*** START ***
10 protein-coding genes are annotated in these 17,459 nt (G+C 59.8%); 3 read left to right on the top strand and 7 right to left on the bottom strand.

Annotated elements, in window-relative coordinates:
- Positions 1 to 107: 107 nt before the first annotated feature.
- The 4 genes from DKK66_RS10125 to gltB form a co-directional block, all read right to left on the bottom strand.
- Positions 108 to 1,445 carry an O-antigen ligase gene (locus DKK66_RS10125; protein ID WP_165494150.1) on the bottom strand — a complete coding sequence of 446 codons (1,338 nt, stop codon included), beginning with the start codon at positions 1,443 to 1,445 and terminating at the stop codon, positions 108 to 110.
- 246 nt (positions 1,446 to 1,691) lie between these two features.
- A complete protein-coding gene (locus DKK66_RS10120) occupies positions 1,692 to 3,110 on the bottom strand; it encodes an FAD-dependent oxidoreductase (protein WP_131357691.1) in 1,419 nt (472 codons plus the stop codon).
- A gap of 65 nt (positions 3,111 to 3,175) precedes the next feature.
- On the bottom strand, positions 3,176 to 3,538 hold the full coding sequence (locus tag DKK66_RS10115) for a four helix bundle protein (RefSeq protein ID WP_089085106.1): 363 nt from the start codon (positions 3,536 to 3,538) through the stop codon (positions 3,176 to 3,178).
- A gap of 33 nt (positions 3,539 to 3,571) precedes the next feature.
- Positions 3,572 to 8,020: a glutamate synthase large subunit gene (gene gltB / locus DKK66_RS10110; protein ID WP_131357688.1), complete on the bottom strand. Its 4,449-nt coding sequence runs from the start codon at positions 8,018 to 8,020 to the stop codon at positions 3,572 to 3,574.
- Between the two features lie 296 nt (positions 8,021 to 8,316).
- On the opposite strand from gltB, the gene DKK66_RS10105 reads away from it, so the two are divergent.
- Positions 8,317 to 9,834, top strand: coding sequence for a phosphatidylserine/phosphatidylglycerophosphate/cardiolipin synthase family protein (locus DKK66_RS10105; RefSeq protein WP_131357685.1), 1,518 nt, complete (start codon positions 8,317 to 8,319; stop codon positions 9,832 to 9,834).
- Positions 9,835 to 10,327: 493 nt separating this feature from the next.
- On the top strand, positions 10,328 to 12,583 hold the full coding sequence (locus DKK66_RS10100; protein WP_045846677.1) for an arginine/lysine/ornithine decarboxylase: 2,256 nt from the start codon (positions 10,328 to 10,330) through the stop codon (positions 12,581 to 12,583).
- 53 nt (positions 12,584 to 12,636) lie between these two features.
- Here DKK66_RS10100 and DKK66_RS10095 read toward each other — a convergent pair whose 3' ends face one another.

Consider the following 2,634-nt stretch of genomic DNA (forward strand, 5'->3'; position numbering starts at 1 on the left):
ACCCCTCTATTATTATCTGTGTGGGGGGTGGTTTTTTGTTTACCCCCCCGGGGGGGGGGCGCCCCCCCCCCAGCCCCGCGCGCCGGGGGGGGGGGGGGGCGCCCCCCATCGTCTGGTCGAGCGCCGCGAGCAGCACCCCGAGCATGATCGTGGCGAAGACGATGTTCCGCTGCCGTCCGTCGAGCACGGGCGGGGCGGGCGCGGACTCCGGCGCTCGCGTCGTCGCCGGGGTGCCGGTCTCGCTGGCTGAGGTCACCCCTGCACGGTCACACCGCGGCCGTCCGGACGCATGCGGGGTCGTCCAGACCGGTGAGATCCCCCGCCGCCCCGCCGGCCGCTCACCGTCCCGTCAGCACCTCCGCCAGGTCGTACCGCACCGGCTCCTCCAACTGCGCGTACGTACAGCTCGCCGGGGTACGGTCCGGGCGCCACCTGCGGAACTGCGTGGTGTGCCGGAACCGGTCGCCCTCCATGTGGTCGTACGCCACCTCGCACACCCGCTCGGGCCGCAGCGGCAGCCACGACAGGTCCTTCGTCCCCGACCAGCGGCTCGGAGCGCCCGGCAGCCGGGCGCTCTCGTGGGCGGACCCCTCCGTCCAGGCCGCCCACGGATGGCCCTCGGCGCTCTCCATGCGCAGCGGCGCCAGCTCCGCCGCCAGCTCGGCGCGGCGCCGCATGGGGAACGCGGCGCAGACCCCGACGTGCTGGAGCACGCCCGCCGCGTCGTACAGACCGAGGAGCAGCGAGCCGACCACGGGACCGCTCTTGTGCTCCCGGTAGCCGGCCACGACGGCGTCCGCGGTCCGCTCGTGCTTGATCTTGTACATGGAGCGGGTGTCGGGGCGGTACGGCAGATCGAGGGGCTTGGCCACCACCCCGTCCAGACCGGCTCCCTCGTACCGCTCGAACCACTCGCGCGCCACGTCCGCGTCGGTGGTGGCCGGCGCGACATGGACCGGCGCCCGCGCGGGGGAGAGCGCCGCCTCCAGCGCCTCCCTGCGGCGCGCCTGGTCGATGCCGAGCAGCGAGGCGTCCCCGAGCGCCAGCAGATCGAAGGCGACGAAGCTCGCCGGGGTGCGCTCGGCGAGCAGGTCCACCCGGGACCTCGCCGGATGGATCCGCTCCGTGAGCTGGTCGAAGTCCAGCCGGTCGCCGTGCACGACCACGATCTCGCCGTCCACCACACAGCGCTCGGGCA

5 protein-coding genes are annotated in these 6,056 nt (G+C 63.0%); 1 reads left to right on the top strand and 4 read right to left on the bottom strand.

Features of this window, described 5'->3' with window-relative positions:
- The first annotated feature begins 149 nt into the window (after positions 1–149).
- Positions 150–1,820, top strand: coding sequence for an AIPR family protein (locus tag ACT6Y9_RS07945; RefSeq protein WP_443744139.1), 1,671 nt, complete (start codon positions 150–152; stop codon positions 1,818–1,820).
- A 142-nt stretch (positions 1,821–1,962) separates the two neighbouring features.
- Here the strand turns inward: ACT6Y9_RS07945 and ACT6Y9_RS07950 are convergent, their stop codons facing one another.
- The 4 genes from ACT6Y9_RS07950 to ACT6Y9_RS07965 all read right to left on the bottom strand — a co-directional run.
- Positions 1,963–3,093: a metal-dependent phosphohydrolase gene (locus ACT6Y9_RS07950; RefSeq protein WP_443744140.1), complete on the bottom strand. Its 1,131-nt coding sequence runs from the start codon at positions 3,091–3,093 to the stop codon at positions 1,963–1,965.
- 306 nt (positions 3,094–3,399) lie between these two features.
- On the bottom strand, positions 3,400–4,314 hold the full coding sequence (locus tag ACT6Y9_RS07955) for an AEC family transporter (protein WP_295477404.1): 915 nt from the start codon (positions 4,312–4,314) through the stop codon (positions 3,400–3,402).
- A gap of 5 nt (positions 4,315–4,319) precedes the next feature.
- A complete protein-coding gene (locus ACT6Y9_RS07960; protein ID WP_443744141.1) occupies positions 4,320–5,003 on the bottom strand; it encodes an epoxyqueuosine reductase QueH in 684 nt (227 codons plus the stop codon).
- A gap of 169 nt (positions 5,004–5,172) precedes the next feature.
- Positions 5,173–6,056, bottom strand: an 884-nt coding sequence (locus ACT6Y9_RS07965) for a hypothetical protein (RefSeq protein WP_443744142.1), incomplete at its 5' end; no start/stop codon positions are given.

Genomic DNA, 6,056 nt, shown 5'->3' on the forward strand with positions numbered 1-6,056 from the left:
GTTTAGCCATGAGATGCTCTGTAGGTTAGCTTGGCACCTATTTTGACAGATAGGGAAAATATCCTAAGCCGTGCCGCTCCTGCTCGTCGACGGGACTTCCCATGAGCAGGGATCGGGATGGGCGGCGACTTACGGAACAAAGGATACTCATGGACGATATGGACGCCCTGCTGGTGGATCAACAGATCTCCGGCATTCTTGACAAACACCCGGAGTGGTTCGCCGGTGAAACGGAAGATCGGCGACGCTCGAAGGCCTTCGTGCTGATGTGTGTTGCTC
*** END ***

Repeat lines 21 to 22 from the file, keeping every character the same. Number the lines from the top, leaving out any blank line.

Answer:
5 protein-coding genes are annotated in these 6,056 nt (G+C 63.0%); 1 reads left to right on the top strand and 4 read right to left on the bottom strand.

Features of this window, described 5'->3' with window-relative positions: